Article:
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Wingman Harness bundle

Father and son team Ronny and Pietro Kiaulehn founded Wingman in early 2022, producing bespoke products specifically for wingfoiling. Ronny has a background in windsurf harness design, all the way back to the 90’s working on innovative products with the Fanatic R&D team. Pietro rides for Naish internationally, and is no stranger to a sewing machine, initially making his own impact vests to protect himself during his progressive freestyle and race riding, as well as helping his dad’s bad back. It was immediately clear to them there was a gap in the market.

Sometimes a new sport requires a fresh approach to the soft goods that support it, and with wingfoiling spreading its (erm…) wings into race and freestyle disciplines, it’s clear that the most natural and practical position of the spreader bar on your harness is far higher than waist height, particularly if you want to minimize the amount of harness loop attached to the wing, which can prove irritating and flappy when pumping.

The solution to the conundrum is the Wingman Vest and Harness combo.

The system comes in three distinct modular parts, the basis being a neoprene waistcoat with a large EVA and carbon plate that slots neatly into the back providing near motorbike-level armor protection. Internally a large slick skin panel which houses the plate grips well to your wetsuit to prevent lift; the same material is used for the lower half around the front of your waist. A small Dyneema loop is sewn into the base of the external carbon plate for potentially leashing to.

The second key ingredient to the system is a single-piece chest plate, which is another flexible carbon with neoprene inner and comes in various sizes for different body shapes. It has a white line to indicate the center of the plate, to make it as easy as possible to line up with the high-end dive suit style zip, which runs up the front. This Velcros internally to the inside of the waistcoat and has plenty of room for adjustment up and down. Once you have the position settled, you can leave this attached to the waistcoat for quick and simple entry and exit.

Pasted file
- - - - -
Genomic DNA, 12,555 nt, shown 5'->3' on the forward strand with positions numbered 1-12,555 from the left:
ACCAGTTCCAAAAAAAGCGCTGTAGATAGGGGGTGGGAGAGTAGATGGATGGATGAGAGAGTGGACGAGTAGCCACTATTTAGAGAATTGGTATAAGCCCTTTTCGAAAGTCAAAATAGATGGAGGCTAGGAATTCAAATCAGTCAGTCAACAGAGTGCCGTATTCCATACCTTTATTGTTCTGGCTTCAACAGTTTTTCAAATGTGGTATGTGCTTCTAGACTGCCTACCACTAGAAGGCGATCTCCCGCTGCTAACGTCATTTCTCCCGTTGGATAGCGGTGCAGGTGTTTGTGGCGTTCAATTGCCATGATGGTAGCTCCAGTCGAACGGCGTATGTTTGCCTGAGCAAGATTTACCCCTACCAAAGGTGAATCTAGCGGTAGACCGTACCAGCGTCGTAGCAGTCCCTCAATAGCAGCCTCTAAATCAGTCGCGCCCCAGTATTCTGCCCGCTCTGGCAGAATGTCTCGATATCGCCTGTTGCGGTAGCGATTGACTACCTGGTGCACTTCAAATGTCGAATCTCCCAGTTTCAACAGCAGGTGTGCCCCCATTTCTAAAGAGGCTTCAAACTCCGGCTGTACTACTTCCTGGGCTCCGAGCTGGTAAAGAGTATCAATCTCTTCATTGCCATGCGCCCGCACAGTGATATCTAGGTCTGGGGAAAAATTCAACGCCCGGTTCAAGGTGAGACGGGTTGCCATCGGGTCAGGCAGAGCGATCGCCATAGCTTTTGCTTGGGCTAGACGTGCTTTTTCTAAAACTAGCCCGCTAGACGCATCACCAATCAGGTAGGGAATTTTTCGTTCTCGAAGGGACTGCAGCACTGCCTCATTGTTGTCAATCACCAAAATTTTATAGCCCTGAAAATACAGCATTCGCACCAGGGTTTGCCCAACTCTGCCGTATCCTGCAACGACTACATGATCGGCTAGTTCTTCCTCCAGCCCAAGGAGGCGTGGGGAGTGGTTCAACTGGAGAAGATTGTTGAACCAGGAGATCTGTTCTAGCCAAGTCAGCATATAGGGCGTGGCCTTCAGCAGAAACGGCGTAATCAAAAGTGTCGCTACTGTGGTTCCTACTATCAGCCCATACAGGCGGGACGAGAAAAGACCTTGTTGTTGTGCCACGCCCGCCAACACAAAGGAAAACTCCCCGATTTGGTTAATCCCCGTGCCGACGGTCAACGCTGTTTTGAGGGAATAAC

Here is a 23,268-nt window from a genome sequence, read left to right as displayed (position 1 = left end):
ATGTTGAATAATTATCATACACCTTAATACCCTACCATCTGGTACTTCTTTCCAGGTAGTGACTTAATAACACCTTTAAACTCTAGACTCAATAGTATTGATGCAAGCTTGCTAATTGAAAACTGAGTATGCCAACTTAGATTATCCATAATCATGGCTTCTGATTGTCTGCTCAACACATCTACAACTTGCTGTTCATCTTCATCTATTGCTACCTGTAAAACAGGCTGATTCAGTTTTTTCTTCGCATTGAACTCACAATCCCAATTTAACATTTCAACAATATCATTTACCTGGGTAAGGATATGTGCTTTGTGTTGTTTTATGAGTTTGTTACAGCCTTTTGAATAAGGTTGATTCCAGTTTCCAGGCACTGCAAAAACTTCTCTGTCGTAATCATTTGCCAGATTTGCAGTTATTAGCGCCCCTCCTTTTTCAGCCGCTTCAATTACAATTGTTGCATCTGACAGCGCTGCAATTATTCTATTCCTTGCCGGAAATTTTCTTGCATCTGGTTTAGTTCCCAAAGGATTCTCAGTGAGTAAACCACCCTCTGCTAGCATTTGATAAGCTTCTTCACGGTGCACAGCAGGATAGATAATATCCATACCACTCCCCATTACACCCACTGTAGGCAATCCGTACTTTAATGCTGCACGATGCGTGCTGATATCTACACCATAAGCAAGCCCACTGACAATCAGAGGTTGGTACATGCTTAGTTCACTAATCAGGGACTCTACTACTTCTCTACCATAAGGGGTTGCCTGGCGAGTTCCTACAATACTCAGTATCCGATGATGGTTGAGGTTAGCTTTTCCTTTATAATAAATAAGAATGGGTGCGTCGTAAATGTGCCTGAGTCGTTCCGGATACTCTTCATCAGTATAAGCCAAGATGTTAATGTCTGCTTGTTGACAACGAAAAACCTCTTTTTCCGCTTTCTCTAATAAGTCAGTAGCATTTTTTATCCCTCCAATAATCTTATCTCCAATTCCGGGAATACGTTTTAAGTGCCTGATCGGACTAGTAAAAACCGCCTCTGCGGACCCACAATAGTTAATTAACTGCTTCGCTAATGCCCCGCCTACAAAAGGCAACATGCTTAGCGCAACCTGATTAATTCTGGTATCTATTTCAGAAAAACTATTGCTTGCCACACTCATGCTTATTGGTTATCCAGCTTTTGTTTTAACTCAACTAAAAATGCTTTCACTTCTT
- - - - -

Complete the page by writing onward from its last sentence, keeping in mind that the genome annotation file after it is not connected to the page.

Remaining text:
Part three is the harness hook and back strap system. This slips under another piece of carbon which sits vertically on the rear of the jacket and Velcros firmly in place with plenty of adjustment up and down available to allow you to set your perfect hook height. The wing of the back strap then Velcros onto the front of the harness around your pectorals to firmly locate the spreader. Again once this is all in place it can all be left as one unit. The spreader bar is a low profile, tough 3D-printed hook sat on another flexible carbon plate. The wings on the back of the plate slide back into a sleeve under your arms and then lock in place with an adjustable buckle system. One side is a hook, and one side is an ingenious magnetic self-locating buckle which really eases entry and exit. Don’t be tempted to crank this too tight like a kite harness, there’s no need. Breathe out to expand your chest and take up any slack in the webbing. Under the spreader bar is a PU leash point and the optional leash is a stealthy looking piece of high quality Dyneema with some shock cord run inside. A carabiner sits on the end which is well covered with neoprene.